Wigan medics and volunteers play vital role in development of new anti-Covid drug
Wigan's hospital trust has played a key role in a breakthrough drug trial in the treatment of Covid-19 patients.
The National Institute for Health Research-supported RECOVERY trial has shown that Tocilizumab - an anti-inflammatory rheumatoid arthritis treatment - reduces the risk of death for hospitalised patients with severe coronavirus.
Wrightington Wigan and Leigh NHS Foundation Trust (WWL) was one of the 10 highest patient-recruiting trusts in the country for this element of the trial which has also resulted in respiratory consultant Dr Abdul Ashish being asked to be part of the national writing committee for the paper concerning Tocilizumab.
Researchers found that the drug reduces the length of hospital admission and the risk of patients requiring mechanical ventilation.
“RECOVERY was the first COVID-19-related trial to get under way here at WWL in March 2020 and our trust has been proud to play a significant part in its delivery and offer our patients the opportunity to be part of this urgent public health study,” said Dr Ashish.
“It is very pleasing to see these excellent results which represent another landmark moment in the research response to Covid-19.
“We couldn’t have gathered this vital data without the dedication of staff especially the Respiratory and Research team who have enabled the RECOVERY trial to be carried out at WWL with such enthusiasm, and of course, the patients who have agreed to be part of this research.
“It is a matter of pride for us at WWL that we have been one of the top ten sites nationally to recruit to the “Tocilizumab arm” and have been part of the national writing committee in the research paper detailing the results of this important drug . Our patients have really benefitted from our role in this trial undoubtedly saving lives.”
Across the trial, a total of 2022 patients were randomly allocated to receive tocilizumab by intravenous injection, of these 68 were WWL patients. Results were compared with 2094 patients randomly allocated to usual care alone. 82% of randomised patients were also taking a systemic steroid such as dexamethasone.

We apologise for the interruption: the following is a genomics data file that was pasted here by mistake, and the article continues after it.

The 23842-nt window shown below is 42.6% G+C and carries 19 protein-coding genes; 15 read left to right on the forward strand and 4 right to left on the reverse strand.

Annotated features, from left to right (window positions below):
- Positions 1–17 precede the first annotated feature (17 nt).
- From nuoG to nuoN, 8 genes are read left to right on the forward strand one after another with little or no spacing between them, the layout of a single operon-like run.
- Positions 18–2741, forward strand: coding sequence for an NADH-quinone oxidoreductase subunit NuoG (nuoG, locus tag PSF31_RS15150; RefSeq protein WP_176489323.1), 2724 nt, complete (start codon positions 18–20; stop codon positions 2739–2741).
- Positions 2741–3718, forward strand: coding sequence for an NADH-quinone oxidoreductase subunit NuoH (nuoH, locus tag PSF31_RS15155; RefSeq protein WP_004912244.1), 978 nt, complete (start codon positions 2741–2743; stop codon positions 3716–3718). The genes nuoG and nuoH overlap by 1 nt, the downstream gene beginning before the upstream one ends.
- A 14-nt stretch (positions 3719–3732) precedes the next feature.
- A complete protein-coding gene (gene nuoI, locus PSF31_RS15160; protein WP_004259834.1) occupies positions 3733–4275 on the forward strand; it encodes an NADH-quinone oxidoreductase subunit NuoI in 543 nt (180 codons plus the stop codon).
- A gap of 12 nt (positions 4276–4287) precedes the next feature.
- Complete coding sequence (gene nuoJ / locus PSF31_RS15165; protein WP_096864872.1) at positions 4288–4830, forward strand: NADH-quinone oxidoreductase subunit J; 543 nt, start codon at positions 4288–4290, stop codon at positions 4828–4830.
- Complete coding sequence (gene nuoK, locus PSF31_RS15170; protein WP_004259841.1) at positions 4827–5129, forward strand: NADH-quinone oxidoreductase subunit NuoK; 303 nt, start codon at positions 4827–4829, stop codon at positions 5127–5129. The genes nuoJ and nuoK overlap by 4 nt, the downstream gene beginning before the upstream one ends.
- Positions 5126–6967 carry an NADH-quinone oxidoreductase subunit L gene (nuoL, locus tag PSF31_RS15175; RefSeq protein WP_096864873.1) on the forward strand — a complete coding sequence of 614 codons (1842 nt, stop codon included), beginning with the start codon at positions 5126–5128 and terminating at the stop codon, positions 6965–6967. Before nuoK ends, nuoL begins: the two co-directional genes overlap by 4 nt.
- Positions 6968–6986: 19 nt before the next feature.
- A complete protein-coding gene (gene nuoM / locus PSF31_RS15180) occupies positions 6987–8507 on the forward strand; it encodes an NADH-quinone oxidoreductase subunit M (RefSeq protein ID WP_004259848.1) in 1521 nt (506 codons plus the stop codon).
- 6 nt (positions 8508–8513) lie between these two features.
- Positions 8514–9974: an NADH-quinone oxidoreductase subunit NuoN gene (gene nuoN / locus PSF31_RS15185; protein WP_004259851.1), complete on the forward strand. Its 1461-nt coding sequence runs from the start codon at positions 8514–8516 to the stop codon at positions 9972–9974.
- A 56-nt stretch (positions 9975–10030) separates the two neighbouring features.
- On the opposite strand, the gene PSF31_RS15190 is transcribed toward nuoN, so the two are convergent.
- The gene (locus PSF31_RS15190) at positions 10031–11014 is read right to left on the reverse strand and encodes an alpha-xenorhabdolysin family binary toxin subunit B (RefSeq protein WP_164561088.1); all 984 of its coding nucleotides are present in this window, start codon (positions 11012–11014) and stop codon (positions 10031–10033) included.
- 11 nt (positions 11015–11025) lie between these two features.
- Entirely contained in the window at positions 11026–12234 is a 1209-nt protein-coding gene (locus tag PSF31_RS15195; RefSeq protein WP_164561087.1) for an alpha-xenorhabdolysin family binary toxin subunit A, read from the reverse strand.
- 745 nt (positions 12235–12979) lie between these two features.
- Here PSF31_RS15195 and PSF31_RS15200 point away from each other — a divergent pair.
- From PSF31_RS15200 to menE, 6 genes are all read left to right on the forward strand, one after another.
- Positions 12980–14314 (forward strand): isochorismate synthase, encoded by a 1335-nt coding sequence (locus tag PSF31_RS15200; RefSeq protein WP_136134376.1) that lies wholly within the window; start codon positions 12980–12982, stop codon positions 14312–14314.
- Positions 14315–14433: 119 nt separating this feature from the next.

The latest results from RECOVERY show that a much wider cohort of COVID-19 patients can potentially benefit from tocilizumab - beyond those critically ill on mechanical ventilation.
The study showed that for every 25 patients treated with tocilizumab, one additional life would be saved. Benefits were seen in all subgroups, including patients requiring oxygen via a simple face mask, in addition to patients in intensive care requiring mechanical ventilators
RECOVERY is now the second NIHR-supported study to demonstrate the effectiveness of tocilizumab as a treatment for COVID-19 patients, after results from the REMAP-CAP study last month showed that tocilizumab and a second similar drug called sarilumab have a significant impact on survival and can reduce the relative risk of death for critically ill patients in intensive care.
The RECOVERY study is jointly funded by the NIHR with UK Research and Innovation (UKRI). While delivery of the study is supported by the NIHR Clinical Research Network and the devolved administrations, working alongside the NHS, who together have helped recruit over 35,000 participants at 177 hospital sites across the country.
Prof Nick Lemoine, Medical Director of the NIHR Clinical Research Network said: “These latest results for tocilizumab are highly significant and will undoubtedly help save lives - not just in the UK but around the world. They show that tocilizumab - a widely available arthritis treatment - can save lives, shorten hospital stays and decrease the likelihood of requiring mechanical ventilation for hospitalised COVID-19 patients.”
Deputy Chief Medical Officer, Professor Jonathan Van-Tam said: “These results present another important advance in our fight against Covid-19 and are good news for patients and clinicians around the world - it’s a combination of both effective therapeutics and vaccines that will mean an end to this pandemic.
“The data means many more patients in hospital with Covid-19 will have access to a proven treatment, speeding up their recovery and reducing the risk of mortality significantly.
“It’s because of the UK’s world-class clinical trials infrastructure, including NIHR infrastructure in NHS hospitals, that trials like RECOVERY are able to deliver definitive evidence that will save lives, and I am hugely grateful to all those involved.”